Several criteria are decisive for the favourable thermal behaviour of buildings: the location of the building, its location in relation to topography, vegetation or surrounding buildings, its altitude, the shape and orientation of the building, its volume in relation to its surface, the type of building envelope (proportion of windows) and the type and thermal behaviour of the construction.

Depending on the location and the surface condition, its volume and the respective requirements for temperature control and lighting, the building structure finds its optimal form in the interplay of the temporary turn and the aversion to the respective energy flows of the sun and the wind. It is highly unlikely that this will lead to regular building and development forms.

Already in the twenties of our century Alexander Klein experimented with new building forms, which are based on comprehensive tanning and ventilation analyses. Le Corbusier designed the Maisons Alvéoles, multi-storey buildings regularly interrupted by two-storey loggias. Many buildings of the new settlements of the interwar period have open south and closed north fronts. The gardener Leberecht Migge develops his “southeast-oriented, growing garden settlements with greenhouses”. El Lissitzky expands the medium-scale development of one of his residential projects into a sun-drenched, climatically effective space. Reform ideas for housing and urban development, most of which were not pursued further, or even forgotten.

In the search for an energetically sensible building form, we are now able to use computer simulation to depict even complex flow processes and to make the interactions with the built form visible.

Visions of possible future life have often been a central component of many previous world expositions. For example, visitors to the “Futurama” of the 1939 New York World’s Fair were able to experience the car-influenced city of the future in a model landscape. In 1964/65 it was already cities in the Arctic and under water. On the occasion of the Expo 1967 in Montreal, the first urban development measure to be realised with the habitat of Moshe Safdie was a sustainable example of future forms of living. Analogous to the urban utopias of Yona Friedman, Frei Otto, Walter Jonas, Kisho Kurokawa, Paul Maymont, Paolo Soleri and many others, the concept of Expo 1970 in Osaka developed. The theme pavilions “Past”, “Present” and “Future” appear as urban megastructures under the super roof of Kenzo Tange.

Weaknesses of the urban planning concept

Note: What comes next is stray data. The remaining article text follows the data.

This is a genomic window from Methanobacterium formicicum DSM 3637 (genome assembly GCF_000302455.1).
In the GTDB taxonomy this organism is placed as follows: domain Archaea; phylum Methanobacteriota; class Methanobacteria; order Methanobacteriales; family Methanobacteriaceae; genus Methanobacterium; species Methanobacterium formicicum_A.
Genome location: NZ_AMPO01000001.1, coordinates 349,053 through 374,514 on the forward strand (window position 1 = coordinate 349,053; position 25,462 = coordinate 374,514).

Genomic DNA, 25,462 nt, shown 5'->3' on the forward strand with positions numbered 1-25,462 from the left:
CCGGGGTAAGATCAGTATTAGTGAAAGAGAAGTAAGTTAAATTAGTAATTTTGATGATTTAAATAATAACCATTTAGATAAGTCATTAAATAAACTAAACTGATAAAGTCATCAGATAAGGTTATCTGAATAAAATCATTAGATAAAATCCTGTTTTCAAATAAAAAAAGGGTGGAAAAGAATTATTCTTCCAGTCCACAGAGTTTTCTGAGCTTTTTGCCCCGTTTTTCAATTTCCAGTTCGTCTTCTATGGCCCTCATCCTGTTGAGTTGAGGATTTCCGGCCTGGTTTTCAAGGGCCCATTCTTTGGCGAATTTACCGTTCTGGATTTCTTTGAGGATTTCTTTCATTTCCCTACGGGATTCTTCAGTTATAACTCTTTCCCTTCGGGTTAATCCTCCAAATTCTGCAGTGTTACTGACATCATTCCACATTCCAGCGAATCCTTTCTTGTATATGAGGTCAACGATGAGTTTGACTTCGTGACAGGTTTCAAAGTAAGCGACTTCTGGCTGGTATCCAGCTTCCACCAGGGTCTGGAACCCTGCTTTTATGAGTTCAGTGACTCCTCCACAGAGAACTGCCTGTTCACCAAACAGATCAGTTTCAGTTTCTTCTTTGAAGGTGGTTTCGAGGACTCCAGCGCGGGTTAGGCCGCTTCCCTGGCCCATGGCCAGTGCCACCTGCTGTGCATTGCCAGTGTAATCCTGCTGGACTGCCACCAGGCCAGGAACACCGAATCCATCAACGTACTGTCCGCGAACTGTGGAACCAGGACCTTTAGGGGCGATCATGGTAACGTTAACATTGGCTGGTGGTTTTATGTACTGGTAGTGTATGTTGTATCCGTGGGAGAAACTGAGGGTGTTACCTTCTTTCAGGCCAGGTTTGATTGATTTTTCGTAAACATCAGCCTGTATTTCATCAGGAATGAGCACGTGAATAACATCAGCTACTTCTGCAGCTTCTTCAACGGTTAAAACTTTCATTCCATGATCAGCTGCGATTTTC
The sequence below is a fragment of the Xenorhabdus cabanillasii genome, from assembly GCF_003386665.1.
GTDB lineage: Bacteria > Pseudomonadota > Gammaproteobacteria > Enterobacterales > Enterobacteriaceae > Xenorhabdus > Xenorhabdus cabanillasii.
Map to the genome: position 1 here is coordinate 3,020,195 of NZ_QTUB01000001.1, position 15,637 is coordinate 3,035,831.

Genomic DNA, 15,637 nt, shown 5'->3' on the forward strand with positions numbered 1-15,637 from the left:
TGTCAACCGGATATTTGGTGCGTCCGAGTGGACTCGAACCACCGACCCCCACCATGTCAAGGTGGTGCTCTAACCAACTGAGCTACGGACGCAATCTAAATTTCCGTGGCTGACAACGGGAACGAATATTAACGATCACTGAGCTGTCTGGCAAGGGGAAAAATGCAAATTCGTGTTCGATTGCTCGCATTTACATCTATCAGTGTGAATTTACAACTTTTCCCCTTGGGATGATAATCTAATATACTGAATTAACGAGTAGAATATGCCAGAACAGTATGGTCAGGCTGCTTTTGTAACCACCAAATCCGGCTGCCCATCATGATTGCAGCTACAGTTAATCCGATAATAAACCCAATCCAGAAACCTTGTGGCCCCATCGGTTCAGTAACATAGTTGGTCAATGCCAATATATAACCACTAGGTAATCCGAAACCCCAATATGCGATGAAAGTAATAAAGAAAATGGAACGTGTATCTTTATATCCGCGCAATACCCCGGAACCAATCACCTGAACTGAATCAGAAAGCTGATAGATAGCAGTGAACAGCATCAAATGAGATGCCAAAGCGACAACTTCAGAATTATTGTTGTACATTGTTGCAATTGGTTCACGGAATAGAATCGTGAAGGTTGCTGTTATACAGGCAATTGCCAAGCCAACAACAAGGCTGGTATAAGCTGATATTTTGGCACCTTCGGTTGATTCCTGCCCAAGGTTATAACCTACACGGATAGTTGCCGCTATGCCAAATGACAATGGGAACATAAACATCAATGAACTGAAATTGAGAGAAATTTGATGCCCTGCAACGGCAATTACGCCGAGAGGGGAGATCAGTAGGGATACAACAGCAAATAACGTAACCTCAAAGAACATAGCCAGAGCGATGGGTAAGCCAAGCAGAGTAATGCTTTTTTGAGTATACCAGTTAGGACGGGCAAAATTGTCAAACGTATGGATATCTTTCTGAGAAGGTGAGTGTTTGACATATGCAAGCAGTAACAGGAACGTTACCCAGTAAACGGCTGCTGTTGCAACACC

The theme park of Expo 2000 in Hanover is located between the main East and West entrances, spread over four halls. Here, on an area of approx. 100,000 m², various still very unclear visions for life in the 21st century are to be presented. Future and past forms of work are the focus of the “house of unexpected work”. A presentation of the effects of the globalisation of the economy and the “office of the future” can be found in the “factory of existence”. New forms of energy production, the “transparent human being”, health, dangers of epidemics, the future supply of mankind with essential goods and the survival of the world’s population between boundless mobility and the megacities of the 21st century find their place in the halls of the theme park. As one of the main attractions of Expo 2000, a “look into the world of the 21st century” is to be offered here in order to “encourage people to take new paths”. EXPO 2000 in Hanover will have to compete with other major events, such as the Millennium Dome planned in London. If you look at the project status there, the German EXPO with its visions of the future and its architectural concept could easily fall behind.

In contrast to the visions of the theme park in terms of content, the urban layout of the Expo master plan is reminiscent of the large grid-shaped city extensions of the last century, which were supported by housing speculation. The buildings present themselves undifferentiated and uniform according to the points of the compass. Long, uniform axes cut through the complex, leaving one unclear whether they were drawn for future users or just for the pleasure of the architects and builders. The design of the green spaces is reminiscent of the question: “What to do with any remaining space? It seems as if one understands the green as a decorative element that can be used arbitrarily, but hardly climatically effectively. Like an outboard motor, the green space remains a conceptually separate and therefore only a decorative component of the planning. If we want to stick to the ship’s parable, a meaningful, integrative planning shows itself in the equal joining of all design elements to a functional sailing ship.

At these points a conceptual weakness of the urban planning concept becomes apparent. The complex is reminiscent of the traditional formal language of 18th-century urban development, in axes and squares, a reduced, almost purposeless urban development for a bygone social order, reduced to representative functions. An urban configuration that has little in common with the future requirements of a new residential area and a business park of a state capital, the planned subsequent use of the Expo.

For the construction of the pavilions, specifications were developed in which, with the greatest meticulousness, possibilities for energy saving, data on energy consumption and air-conditioning, on water supply and waste water disposal, on the possible recycling of building materials and on the overall energy concept in terms of design and equipment are shown. In the formal urban planning concept (building depth, orientation, development and green planning), on the other hand, one finds an aesthetic measure rather than an intelligent ecological concept.

With intelligent solutions, it is not only the specialist engineer, who is consulted relatively late in the planning process, who is in demand. Intelligent solutions are created in an early joint conception of all parties involved in the planning process. Unfortunately, such solutions are still rare in today’s urban planning. (Wolfgang Höhl)